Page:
Government affairs

Legislative Updates

House committee holds hearing on Postal Service data breach

On Wednesday, the House Oversight and Government Reform Committee's Federal Workforce, U.S. Postal Service and the Census Subcommittee held a hearing to discuss the Postal Service data breach that occurred in September. Witnesses included Randy Miskanic, USPS vice president of secure digital solutions; Guy Cottrell, USPS Chief Postal Inspector; Tammy Whitcomb, USPS Deputy Inspector General; Tim Edgar, visiting fellow for the Watson Institute for International Studies; and Captain Charles Hamby, Narcotics Enforcement Division, Prince Georges County Police Department

During the hearing, the Postal Service testified that it was aware of suspicious activity on its network on Sept. 11 and became confident that data was stolen on Oct. 16. However, employees were not notified that their information was stolen until Nov. 10, drawing the ire of subcommittee members for this failure to notify postal employees and their unions for several weeks.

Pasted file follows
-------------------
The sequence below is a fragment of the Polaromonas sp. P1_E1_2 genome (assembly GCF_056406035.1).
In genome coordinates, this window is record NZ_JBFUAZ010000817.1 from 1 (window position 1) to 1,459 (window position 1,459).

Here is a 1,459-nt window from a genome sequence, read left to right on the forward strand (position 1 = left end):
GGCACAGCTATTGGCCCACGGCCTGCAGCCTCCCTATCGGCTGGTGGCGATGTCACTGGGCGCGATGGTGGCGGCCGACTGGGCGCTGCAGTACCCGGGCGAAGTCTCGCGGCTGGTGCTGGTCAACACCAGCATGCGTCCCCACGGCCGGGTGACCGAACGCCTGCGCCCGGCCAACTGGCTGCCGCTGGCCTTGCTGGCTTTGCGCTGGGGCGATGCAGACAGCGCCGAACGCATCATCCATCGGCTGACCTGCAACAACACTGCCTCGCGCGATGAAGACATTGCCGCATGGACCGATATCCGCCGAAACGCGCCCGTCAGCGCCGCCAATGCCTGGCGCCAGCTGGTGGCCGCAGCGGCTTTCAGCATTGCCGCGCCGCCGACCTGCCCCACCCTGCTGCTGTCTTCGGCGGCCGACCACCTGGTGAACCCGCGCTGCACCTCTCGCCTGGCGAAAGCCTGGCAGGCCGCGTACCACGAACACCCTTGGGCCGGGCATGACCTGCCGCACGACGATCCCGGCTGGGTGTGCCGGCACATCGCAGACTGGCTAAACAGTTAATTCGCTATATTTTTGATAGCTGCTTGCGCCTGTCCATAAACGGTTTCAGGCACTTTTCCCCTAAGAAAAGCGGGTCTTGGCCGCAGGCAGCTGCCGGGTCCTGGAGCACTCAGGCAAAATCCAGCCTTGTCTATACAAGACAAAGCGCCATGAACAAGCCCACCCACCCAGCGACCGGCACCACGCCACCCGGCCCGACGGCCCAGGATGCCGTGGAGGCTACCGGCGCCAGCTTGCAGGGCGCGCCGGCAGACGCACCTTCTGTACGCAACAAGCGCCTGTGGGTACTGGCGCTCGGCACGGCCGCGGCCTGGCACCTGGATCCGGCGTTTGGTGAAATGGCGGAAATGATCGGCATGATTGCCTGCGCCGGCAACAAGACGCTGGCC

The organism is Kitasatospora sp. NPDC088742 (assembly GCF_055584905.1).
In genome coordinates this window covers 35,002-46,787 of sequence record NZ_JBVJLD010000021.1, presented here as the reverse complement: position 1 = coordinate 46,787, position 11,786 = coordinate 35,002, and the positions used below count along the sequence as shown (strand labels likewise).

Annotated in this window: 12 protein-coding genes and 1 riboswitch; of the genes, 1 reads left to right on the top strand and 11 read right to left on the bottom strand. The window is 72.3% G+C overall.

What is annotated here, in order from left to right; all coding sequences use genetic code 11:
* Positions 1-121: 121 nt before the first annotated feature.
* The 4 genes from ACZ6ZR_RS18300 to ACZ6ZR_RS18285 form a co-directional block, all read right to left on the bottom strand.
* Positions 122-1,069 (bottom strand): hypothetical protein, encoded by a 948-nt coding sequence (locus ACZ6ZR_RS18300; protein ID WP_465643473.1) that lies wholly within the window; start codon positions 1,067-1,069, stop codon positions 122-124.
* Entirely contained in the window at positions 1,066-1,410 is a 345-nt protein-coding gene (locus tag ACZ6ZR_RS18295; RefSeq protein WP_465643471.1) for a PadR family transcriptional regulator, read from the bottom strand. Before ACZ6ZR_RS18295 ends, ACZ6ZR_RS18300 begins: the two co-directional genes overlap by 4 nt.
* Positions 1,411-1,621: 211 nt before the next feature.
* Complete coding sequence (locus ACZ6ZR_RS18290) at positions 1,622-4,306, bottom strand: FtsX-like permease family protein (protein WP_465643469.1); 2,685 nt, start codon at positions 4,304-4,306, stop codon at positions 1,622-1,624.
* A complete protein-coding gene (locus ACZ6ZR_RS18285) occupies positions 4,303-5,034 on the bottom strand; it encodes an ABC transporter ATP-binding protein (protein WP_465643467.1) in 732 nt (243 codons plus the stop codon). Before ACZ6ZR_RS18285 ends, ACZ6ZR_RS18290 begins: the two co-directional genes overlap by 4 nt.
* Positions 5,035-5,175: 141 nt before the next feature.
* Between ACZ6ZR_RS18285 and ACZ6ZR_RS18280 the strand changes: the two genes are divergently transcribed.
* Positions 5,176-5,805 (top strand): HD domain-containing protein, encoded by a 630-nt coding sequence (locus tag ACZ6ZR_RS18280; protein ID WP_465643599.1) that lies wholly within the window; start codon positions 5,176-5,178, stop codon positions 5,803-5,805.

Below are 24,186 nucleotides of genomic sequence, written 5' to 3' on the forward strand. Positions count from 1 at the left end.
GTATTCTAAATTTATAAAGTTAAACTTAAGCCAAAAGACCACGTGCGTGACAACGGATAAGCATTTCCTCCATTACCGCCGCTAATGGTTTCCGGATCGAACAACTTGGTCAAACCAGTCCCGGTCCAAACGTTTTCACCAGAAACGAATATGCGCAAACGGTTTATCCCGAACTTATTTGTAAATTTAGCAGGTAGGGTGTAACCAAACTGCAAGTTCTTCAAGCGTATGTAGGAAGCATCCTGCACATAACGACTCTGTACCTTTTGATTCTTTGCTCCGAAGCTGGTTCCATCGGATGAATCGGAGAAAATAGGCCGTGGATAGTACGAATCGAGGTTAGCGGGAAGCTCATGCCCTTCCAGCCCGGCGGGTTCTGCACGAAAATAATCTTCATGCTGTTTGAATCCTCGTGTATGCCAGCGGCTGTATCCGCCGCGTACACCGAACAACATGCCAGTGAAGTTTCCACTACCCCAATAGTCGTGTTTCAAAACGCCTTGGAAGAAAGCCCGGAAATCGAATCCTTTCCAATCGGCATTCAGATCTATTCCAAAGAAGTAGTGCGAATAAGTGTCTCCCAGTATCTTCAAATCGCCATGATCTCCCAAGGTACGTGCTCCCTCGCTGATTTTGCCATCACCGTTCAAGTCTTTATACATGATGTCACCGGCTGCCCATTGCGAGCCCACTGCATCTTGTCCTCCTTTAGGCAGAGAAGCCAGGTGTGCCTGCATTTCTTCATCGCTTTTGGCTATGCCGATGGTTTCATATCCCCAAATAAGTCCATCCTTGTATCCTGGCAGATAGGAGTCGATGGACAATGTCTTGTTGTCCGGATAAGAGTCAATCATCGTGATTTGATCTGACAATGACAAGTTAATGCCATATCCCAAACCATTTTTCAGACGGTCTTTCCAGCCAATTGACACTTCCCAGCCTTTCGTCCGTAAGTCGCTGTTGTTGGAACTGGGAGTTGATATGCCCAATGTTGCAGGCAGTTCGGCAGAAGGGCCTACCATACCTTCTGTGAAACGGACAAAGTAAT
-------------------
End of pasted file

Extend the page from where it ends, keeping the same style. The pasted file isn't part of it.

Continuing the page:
“We need to mandate this, but you have to be more forthcoming with the people that you’re supposed to be protecting than you have been in this case,” said committee ranking member Rep. Stephen Lynch (D-MA).

The committee also devoted significant discussion and questions to the 2.9 million records of customers who contacted the Postal Service Customer Care Center, which were also compromised. This data did not include sensitive information such as credit card and Social Security numbers. According to testimony before the committee, only names, addresses and phone numbers of customers were obtained by the hackers. The Postal Service indicated that it knew who perpetrated the attack, but that the information is classified. Press reports have pointed fingers at the Chinese government. The Postal Service testified that it has guaranteed its employees one free year of identity theft protection and credit card monitoring.

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